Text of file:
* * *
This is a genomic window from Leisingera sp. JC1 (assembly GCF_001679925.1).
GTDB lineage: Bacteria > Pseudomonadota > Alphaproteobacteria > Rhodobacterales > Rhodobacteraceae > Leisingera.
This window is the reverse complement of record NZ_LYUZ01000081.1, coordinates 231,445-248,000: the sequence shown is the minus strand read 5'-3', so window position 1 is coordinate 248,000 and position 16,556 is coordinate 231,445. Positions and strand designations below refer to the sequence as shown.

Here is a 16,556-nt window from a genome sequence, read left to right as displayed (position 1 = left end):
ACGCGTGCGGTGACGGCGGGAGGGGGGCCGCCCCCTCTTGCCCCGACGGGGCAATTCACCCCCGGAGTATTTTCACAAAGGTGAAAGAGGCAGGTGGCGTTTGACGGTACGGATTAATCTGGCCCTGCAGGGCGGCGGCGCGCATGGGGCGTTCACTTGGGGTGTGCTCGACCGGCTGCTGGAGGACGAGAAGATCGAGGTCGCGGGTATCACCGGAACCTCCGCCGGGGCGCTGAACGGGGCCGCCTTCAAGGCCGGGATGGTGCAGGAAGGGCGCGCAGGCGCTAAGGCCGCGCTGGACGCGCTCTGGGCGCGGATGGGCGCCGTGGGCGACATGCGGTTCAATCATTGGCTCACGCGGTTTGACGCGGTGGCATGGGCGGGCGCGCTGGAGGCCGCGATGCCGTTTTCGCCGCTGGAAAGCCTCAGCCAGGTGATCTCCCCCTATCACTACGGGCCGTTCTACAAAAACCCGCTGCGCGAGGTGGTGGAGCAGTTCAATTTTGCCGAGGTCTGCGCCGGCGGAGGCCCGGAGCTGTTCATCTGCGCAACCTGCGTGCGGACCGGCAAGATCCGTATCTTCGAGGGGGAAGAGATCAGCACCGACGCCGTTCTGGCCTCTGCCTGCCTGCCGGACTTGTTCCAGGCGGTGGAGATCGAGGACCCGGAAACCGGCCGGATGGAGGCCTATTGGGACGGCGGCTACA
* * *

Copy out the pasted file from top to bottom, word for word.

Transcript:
This is a genomic window from Leisingera sp. JC1 (assembly GCF_001679925.1).
GTDB lineage: Bacteria > Pseudomonadota > Alphaproteobacteria > Rhodobacterales > Rhodobacteraceae > Leisingera.
This window is the reverse complement of record NZ_LYUZ01000081.1, coordinates 231,445-248,000: the sequence shown is the minus strand read 5'-3', so window position 1 is coordinate 248,000 and position 16,556 is coordinate 231,445. Positions and strand designations below refer to the sequence as shown.

Here is a 16,556-nt window from a genome sequence, read left to right as displayed (position 1 = left end):
ACGCGTGCGGTGACGGCGGGAGGGGGGCCGCCCCCTCTTGCCCCGACGGGGCAATTCACCCCCGGAGTATTTTCACAAAGGTGAAAGAGGCAGGTGGCGTTTGACGGTACGGATTAATCTGGCCCTGCAGGGCGGCGGCGCGCATGGGGCGTTCACTTGGGGTGTGCTCGACCGGCTGCTGGAGGACGAGAAGATCGAGGTCGCGGGTATCACCGGAACCTCCGCCGGGGCGCTGAACGGGGCCGCCTTCAAGGCCGGGATGGTGCAGGAAGGGCGCGCAGGCGCTAAGGCCGCGCTGGACGCGCTCTGGGCGCGGATGGGCGCCGTGGGCGACATGCGGTTCAATCATTGGCTCACGCGGTTTGACGCGGTGGCATGGGCGGGCGCGCTGGAGGCCGCGATGCCGTTTTCGCCGCTGGAAAGCCTCAGCCAGGTGATCTCCCCCTATCACTACGGGCCGTTCTACAAAAACCCGCTGCGCGAGGTGGTGGAGCAGTTCAATTTTGCCGAGGTCTGCGCCGGCGGAGGCCCGGAGCTGTTCATCTGCGCAACCTGCGTGCGGACCGGCAAGATCCGTATCTTCGAGGGGGAAGAGATCAGCACCGACGCCGTTCTGGCCTCTGCCTGCCTGCCGGACTTGTTCCAGGCGGTGGAGATCGAGGACCCGGAAACCGGCCGGATGGAGGCCTATTGGGACGGCGGCTACA